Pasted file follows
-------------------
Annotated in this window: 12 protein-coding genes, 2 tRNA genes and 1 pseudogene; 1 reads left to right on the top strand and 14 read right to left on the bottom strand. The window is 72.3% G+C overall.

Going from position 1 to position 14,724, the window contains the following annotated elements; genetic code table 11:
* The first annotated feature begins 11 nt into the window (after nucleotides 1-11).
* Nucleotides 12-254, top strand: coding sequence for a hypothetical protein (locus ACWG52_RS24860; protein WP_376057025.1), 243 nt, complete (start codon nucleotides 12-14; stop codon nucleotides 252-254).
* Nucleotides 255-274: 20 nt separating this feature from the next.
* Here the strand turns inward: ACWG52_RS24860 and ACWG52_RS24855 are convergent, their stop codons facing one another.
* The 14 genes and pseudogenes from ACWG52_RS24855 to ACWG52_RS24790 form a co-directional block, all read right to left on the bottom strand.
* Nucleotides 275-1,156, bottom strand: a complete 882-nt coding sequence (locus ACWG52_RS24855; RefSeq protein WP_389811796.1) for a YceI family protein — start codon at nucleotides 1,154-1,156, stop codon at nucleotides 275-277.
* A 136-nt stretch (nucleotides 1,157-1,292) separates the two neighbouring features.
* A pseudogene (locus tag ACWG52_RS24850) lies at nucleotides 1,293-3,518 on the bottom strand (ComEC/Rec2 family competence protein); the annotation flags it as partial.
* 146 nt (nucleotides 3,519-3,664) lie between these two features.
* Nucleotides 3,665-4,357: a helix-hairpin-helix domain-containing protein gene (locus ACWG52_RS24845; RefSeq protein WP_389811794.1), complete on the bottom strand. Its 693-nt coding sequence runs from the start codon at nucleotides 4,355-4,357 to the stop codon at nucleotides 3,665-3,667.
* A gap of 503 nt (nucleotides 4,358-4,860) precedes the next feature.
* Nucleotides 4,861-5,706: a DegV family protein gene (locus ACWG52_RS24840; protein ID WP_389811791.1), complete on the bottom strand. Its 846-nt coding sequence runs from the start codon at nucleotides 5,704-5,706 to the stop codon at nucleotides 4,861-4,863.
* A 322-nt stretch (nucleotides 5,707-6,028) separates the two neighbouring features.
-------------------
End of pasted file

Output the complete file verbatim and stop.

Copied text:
Annotated in this window: 12 protein-coding genes, 2 tRNA genes and 1 pseudogene; 1 reads left to right on the top strand and 14 read right to left on the bottom strand. The window is 72.3% G+C overall.

Going from position 1 to position 14,724, the window contains the following annotated elements; genetic code table 11:
* The first annotated feature begins 11 nt into the window (after nucleotides 1-11).
* Nucleotides 12-254, top strand: coding sequence for a hypothetical protein (locus ACWG52_RS24860; protein WP_376057025.1), 243 nt, complete (start codon nucleotides 12-14; stop codon nucleotides 252-254).
* Nucleotides 255-274: 20 nt separating this feature from the next.
* Here the strand turns inward: ACWG52_RS24860 and ACWG52_RS24855 are convergent, their stop codons facing one another.
* The 14 genes and pseudogenes from ACWG52_RS24855 to ACWG52_RS24790 form a co-directional block, all read right to left on the bottom strand.
* Nucleotides 275-1,156, bottom strand: a complete 882-nt coding sequence (locus ACWG52_RS24855; RefSeq protein WP_389811796.1) for a YceI family protein — start codon at nucleotides 1,154-1,156, stop codon at nucleotides 275-277.
* A 136-nt stretch (nucleotides 1,157-1,292) separates the two neighbouring features.
* A pseudogene (locus tag ACWG52_RS24850) lies at nucleotides 1,293-3,518 on the bottom strand (ComEC/Rec2 family competence protein); the annotation flags it as partial.
* 146 nt (nucleotides 3,519-3,664) lie between these two features.
* Nucleotides 3,665-4,357: a helix-hairpin-helix domain-containing protein gene (locus ACWG52_RS24845; RefSeq protein WP_389811794.1), complete on the bottom strand. Its 693-nt coding sequence runs from the start codon at nucleotides 4,355-4,357 to the stop codon at nucleotides 3,665-3,667.
* A gap of 503 nt (nucleotides 4,358-4,860) precedes the next feature.
* Nucleotides 4,861-5,706: a DegV family protein gene (locus ACWG52_RS24840; protein ID WP_389811791.1), complete on the bottom strand. Its 846-nt coding sequence runs from the start codon at nucleotides 5,704-5,706 to the stop codon at nucleotides 4,861-4,863.
* A 322-nt stretch (nucleotides 5,707-6,028) separates the two neighbouring features.